November 2004, Vol. 127, No.11
Concrete productivity statistics
Up the ladder
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Concrete productivity statistics
Persistent and substantial variations in productivity among individual factories have been observed, even in industries that are narrowly defined. Attempts to explain this variation have tended to focus on technological or "supply-side" reasons such as management approaches.
In "Market Structure and Productivity: A Concrete Example," (NBER Working Paper 10501), Chad Syverson of the University of Chicago focuses on the other side of the exchange process—the demand side. Syverson states that, "The more difficult it is for consumers to switch between competing suppliers, the greater the productivity dispersion that can be sustained."
To investigate this notion, Syverson considers a concrete example—literally. He analyzes data from the Census of Manufactures for a single four-digit Standard Industrial Classification (SIC) industry: ready-mixed concrete, SIC 3273. An advantage of these data is that a physical measure of the product is available (cubic yards), in addition to the dollar value of shipments. Syverson focuses on one aspect of substitutability in this study, pertaining to transport costs. The ready-mixed concrete industry has substantial transport costs, which implies that there are separate geographic markets for the product.
He uses the concrete data to test the premise that, "in markets where it is easy for industry consumers to switch suppliers, productivity distributions should exhibit higher minima, less dispersion, and higher central tendency than those in low-substitutability markets." His findings support this premise: they show that markets that have high demand densities for this product have higher minimum and mean productivity levels, and such markets have less dispersion in productivity levels among producers.
Up the ladder
Top businesspeople have always enjoyed at least some celebrity. Even the robber barons, such as Rockefeller and Carnegie, had popular biographies written about them attributing their success to hard work, according to the introduction to Peter Capelli and Monika Hamori’s recent NBER Working Paper, "The Path to the Top: Changes in the Attributes and Careers of Corporate Executives, 1980 to 2001." In addition to the celebrity accorded some of today’s top business leaders, they hold important positions in the world. Understanding the nature of success in the business world, say Capelli and Hamori, "says a great deal about access to positions of influence, about social mobility generally, and specifically about career development practices."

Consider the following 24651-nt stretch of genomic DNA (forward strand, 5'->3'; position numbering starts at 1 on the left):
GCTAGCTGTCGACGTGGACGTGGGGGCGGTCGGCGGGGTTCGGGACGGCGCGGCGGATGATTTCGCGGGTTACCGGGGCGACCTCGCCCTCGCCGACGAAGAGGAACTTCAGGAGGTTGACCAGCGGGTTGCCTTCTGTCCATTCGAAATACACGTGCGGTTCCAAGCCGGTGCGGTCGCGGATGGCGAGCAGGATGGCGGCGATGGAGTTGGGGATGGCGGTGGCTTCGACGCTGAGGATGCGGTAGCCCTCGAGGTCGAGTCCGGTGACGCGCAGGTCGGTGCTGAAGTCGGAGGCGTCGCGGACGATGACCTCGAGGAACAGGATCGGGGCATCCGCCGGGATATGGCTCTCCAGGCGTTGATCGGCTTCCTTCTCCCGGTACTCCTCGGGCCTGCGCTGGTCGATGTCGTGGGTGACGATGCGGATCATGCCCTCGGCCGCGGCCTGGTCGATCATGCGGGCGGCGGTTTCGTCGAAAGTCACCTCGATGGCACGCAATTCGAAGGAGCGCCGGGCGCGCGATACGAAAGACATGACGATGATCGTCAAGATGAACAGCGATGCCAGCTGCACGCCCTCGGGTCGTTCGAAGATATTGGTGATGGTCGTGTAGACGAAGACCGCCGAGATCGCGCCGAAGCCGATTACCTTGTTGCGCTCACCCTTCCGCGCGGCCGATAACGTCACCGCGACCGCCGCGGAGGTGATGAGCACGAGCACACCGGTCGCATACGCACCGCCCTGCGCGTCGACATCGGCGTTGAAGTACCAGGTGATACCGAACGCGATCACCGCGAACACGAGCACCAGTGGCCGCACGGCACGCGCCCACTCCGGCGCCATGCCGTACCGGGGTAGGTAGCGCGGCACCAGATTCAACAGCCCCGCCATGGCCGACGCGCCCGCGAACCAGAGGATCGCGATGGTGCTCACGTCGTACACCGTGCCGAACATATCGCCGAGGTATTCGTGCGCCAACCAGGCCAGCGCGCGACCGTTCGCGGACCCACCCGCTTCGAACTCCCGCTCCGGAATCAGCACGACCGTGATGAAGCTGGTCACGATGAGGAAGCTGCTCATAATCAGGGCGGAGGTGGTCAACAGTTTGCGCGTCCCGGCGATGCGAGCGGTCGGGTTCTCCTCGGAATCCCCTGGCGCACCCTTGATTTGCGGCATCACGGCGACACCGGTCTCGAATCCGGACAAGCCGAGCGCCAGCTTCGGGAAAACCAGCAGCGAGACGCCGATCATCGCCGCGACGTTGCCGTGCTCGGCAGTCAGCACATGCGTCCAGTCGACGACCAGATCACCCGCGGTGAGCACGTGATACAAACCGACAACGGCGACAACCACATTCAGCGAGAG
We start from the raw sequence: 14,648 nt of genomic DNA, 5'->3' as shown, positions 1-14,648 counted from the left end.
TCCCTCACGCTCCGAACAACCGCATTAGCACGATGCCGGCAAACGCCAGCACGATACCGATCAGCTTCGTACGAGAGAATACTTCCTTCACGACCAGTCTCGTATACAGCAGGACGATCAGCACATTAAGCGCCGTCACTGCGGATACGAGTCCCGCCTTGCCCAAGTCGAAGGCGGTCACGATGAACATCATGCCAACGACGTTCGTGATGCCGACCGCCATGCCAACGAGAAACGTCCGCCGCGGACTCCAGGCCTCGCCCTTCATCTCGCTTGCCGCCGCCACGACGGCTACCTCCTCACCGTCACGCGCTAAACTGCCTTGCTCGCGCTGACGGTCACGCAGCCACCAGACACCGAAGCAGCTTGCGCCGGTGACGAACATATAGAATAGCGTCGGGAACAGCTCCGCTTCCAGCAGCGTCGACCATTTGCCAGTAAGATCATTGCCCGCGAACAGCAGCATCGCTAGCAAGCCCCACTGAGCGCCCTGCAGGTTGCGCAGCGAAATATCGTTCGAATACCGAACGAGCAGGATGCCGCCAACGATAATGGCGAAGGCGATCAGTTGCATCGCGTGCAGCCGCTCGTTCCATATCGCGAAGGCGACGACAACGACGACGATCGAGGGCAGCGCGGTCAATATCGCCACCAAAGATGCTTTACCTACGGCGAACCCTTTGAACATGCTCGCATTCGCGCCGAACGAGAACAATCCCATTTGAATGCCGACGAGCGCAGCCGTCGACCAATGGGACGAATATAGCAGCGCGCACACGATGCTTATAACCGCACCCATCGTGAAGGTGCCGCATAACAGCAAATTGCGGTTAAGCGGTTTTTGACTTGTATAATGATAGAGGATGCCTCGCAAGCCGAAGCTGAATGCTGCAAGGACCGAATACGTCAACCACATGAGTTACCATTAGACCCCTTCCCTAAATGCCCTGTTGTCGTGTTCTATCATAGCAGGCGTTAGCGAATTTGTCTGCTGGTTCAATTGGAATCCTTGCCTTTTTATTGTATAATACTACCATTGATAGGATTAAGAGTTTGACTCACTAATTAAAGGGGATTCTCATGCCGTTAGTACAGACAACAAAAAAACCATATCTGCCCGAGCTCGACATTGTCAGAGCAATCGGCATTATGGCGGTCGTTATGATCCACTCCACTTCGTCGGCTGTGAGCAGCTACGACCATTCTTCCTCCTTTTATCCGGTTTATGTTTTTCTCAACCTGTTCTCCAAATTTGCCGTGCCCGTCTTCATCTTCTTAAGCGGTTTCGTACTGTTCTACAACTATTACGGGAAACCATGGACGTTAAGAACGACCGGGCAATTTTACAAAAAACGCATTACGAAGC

The brief survey of literature that introduces the concepts of executive career studies is good reading. According to the works cited by Capelli and Hamori, there have been three broad eras of executive recruitment since the beginning of the 20th century. The first was an era marked by a mix of entrepreneurial merit in some cases and inherited wealth or position in the early years of the century. A second, broadly occupying the middle years of the century, was marked by the rise of what William A. Whyte labeled the "organization man." The final era started in the 1980s and is characterized by what Michael B. Arthur and Denise M. Rousseau call "the boundaryless career."
The nature of successful, high-performance careers that may not reflect secure, long-term commitments between an organization and its members is the subject of Capelli and Hamori’s new research. They found significant difference between the attributes and career paths of the top 10 executives in the Fortune 100 companies in 1980 and those in evidence among a similar panel in 2001. In terms of basic attributes, today’s executives are younger, more likely to have a college degree, and somewhat more likely to be women. The latter, as the authors say, was "not a difficult achievement given that the number was zero in 1980."
In terms of career path, today’s top executives are less likely to have been lifetime employees of their companies, took less time to get to the top rungs of the corporate ladder, and had seen bigger promotions, as evidenced both by a direct measure of promotion size and the fact they had held fewer positions during their successful careers.
These findings were robust to several factors including restriction to those executives for which Capelli and Hamori could fill in a complete career history and restriction of the sample to firms that were in the Fortune 100 in both 1980 and 2001. One partition of the data that did yield some interesting differences was between firms in manufacturing and service industries.
In 1980, there were very few differences between executives in manufacturing and top managers in service firms. In 2001, according to the data, "Executives in the service sector are younger, more likely to be women and to be Ivy League graduates. Most important, they are much less likely to have started their career in the same company … and they spent four and a half fewer years in their current organization. They also got to the top about two and a half years sooner than their peers in manufacturing. The manufacturing/service distinction apparently was irrelevant in understanding differences in executive experience in 1980 but has become highly relevant in 2001."
We are interested in your feedback on this column. Please let us know what you have found most interesting and what essential reading we may have missed. Write to: Executive Editor, Monthly Labor Review, Bureau of Labor Statistics, Washington, DC. 20212, or e-mail MLR@bls.gov
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